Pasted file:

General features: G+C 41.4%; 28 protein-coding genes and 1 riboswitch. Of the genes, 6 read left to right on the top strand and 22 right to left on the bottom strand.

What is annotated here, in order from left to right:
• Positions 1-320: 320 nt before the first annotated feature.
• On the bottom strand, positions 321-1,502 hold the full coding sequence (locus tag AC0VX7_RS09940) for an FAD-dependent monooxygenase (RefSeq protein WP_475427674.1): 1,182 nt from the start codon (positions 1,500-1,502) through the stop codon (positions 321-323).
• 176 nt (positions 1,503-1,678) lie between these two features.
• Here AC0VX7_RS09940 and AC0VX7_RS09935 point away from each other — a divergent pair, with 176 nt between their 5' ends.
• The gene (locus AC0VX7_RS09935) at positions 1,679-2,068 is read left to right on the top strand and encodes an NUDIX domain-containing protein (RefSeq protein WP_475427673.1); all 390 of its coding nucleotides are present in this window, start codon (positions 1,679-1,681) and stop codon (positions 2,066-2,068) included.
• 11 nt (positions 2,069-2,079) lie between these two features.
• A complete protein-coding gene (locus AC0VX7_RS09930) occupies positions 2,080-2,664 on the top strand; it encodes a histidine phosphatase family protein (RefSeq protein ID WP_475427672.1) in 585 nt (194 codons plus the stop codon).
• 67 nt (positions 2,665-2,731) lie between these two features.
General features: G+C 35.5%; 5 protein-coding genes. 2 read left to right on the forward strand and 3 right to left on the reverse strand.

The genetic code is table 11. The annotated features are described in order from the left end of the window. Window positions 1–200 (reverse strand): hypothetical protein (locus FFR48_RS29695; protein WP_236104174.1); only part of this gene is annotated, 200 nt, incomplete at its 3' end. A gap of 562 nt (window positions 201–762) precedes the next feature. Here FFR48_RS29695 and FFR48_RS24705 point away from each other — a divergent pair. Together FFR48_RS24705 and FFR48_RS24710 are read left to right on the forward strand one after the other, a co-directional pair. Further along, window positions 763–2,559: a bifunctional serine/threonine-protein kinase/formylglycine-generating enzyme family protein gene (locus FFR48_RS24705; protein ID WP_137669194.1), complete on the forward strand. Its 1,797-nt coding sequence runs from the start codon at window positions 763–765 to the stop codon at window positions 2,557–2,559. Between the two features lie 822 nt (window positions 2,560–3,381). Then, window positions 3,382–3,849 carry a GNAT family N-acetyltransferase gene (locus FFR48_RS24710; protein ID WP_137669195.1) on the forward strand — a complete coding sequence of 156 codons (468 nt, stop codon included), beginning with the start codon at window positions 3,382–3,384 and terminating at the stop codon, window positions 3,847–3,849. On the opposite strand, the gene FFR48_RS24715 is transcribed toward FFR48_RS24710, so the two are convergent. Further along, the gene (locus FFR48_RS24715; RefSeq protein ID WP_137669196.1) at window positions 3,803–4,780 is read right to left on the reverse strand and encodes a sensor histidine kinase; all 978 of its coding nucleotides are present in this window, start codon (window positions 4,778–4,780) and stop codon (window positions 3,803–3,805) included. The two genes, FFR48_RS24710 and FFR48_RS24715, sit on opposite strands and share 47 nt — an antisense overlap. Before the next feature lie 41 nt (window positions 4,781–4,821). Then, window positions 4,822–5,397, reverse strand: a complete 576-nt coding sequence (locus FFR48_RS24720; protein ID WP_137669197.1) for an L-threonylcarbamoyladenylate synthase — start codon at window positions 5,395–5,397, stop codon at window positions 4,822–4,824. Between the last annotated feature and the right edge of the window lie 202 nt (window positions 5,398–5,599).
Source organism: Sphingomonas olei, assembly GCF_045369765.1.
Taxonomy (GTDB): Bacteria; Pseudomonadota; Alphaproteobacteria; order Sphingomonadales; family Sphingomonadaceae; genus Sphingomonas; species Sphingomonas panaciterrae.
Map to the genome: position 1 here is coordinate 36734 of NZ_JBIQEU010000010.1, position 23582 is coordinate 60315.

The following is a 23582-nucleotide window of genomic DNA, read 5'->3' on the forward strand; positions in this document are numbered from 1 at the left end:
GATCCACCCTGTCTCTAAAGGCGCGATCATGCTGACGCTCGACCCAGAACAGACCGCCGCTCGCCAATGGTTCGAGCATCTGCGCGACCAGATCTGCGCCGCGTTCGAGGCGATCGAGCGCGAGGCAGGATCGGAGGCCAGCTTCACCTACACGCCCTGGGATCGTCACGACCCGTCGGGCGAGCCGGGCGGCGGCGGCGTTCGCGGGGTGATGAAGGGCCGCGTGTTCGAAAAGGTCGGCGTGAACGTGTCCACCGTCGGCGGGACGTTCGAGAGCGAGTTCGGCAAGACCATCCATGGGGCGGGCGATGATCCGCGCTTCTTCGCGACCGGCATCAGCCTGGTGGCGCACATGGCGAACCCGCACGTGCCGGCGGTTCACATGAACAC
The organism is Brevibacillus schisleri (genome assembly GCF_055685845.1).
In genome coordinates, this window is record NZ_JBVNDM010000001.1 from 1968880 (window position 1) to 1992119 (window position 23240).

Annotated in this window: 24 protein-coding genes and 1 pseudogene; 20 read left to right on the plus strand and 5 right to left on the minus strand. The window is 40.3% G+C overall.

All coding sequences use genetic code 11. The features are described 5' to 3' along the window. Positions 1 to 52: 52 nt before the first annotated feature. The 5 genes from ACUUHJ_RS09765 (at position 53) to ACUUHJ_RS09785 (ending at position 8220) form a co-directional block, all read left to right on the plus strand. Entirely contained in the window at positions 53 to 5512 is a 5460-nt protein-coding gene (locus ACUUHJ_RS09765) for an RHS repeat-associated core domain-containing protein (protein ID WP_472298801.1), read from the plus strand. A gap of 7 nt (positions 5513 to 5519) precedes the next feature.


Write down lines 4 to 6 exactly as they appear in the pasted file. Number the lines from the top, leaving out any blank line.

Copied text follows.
• On the bottom strand, positions 321-1,502 hold the full coding sequence (locus tag AC0VX7_RS09940) for an FAD-dependent monooxygenase (RefSeq protein WP_475427674.1): 1,182 nt from the start codon (positions 1,500-1,502) through the stop codon (positions 321-323).
• 176 nt (positions 1,503-1,678) lie between these two features.
• Here AC0VX7_RS09940 and AC0VX7_RS09935 point away from each other — a divergent pair, with 176 nt between their 5' ends.